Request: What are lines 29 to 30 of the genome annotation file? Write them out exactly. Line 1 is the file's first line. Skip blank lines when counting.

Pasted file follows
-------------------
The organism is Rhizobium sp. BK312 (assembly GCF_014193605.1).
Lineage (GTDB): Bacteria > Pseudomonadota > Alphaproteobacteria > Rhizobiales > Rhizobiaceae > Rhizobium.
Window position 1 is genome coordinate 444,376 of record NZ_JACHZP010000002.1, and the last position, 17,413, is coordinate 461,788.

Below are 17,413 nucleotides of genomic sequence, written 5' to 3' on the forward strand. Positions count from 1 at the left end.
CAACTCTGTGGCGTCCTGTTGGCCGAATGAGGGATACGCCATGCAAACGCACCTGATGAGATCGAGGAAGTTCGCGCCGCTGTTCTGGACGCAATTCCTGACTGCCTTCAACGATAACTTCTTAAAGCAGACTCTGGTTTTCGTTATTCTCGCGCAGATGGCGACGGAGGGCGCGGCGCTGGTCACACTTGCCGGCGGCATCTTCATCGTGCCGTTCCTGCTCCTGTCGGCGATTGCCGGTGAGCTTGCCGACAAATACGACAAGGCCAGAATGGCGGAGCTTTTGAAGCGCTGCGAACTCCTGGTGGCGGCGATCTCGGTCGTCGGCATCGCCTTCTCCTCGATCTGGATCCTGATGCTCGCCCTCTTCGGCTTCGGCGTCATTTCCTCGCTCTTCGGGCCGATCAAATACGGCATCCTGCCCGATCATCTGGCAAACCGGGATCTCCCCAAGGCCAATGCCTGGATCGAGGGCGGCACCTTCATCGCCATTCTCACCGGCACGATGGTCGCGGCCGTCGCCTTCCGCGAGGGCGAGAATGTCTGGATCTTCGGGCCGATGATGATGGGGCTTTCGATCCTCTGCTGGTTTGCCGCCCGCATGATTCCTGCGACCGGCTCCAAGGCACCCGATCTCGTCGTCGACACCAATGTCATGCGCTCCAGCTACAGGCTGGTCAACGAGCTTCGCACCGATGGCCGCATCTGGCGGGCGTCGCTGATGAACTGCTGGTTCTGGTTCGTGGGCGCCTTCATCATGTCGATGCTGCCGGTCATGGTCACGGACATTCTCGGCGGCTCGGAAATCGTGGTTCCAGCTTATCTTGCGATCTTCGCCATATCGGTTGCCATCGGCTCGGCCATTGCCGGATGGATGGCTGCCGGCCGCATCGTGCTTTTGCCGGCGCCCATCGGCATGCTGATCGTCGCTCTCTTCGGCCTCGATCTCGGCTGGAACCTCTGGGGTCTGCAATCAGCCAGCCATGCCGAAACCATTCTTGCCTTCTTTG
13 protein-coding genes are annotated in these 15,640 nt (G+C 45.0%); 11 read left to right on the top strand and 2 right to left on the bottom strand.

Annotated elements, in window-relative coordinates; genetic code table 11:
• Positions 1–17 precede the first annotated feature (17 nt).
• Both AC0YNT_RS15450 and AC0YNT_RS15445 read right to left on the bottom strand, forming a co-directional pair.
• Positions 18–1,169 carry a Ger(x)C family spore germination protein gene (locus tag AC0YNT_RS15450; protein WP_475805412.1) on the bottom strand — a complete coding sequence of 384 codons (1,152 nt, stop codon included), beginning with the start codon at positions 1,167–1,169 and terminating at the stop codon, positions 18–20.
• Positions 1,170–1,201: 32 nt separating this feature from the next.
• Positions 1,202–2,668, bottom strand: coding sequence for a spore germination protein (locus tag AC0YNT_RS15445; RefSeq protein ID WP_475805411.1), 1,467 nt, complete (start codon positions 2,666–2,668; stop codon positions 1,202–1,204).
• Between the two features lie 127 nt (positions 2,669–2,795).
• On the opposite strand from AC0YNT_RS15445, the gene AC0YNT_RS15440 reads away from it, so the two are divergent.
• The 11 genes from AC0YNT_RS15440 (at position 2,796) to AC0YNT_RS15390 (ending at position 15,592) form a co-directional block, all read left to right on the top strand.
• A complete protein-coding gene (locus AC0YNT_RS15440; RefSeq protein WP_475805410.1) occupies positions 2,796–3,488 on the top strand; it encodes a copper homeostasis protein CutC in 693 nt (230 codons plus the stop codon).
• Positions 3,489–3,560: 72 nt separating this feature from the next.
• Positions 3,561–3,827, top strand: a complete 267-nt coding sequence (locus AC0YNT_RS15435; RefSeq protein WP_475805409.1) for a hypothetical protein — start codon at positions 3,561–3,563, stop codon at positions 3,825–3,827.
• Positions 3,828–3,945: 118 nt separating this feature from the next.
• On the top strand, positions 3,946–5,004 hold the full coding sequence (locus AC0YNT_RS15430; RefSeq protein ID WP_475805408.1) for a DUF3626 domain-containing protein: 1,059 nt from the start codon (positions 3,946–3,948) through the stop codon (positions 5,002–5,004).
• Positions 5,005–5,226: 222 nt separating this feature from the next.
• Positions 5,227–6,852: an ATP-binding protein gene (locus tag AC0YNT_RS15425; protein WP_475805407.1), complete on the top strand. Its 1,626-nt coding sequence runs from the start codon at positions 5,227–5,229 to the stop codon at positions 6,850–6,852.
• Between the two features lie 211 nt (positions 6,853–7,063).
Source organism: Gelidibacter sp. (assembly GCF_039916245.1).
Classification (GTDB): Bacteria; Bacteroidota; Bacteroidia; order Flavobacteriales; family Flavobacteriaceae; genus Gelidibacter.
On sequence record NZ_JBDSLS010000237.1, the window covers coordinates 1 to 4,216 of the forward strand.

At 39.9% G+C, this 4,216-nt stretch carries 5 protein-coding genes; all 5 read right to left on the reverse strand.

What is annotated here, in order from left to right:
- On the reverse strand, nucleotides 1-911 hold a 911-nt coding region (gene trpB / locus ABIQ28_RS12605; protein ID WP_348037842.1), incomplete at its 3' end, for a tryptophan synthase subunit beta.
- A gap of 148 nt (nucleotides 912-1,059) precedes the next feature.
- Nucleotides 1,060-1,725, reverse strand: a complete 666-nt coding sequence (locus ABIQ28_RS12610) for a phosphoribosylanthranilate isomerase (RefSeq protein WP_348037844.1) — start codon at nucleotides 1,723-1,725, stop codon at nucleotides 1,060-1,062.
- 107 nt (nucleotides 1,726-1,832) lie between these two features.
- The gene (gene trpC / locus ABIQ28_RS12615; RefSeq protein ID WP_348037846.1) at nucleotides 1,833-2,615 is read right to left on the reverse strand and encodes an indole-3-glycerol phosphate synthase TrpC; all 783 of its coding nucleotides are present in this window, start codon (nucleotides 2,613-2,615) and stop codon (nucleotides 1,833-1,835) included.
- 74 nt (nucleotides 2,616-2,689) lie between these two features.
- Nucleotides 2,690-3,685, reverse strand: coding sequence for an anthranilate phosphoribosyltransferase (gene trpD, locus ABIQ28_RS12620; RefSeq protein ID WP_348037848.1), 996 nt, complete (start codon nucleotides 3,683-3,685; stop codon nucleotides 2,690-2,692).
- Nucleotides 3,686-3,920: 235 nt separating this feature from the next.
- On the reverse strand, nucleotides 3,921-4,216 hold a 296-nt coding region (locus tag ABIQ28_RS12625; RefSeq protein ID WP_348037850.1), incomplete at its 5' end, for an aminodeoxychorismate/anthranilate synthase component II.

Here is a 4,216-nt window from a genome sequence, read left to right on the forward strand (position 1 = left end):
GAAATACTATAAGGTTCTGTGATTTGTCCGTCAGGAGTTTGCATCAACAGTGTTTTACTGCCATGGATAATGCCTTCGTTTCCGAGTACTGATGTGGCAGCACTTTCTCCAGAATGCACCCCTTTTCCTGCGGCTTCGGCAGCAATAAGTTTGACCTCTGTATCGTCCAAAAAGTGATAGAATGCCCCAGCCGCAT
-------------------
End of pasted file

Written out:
- On the reverse strand, nucleotides 1-911 hold a 911-nt coding region (gene trpB / locus ABIQ28_RS12605; protein ID WP_348037842.1), incomplete at its 3' end, for a tryptophan synthase subunit beta.
- A gap of 148 nt (nucleotides 912-1,059) precedes the next feature.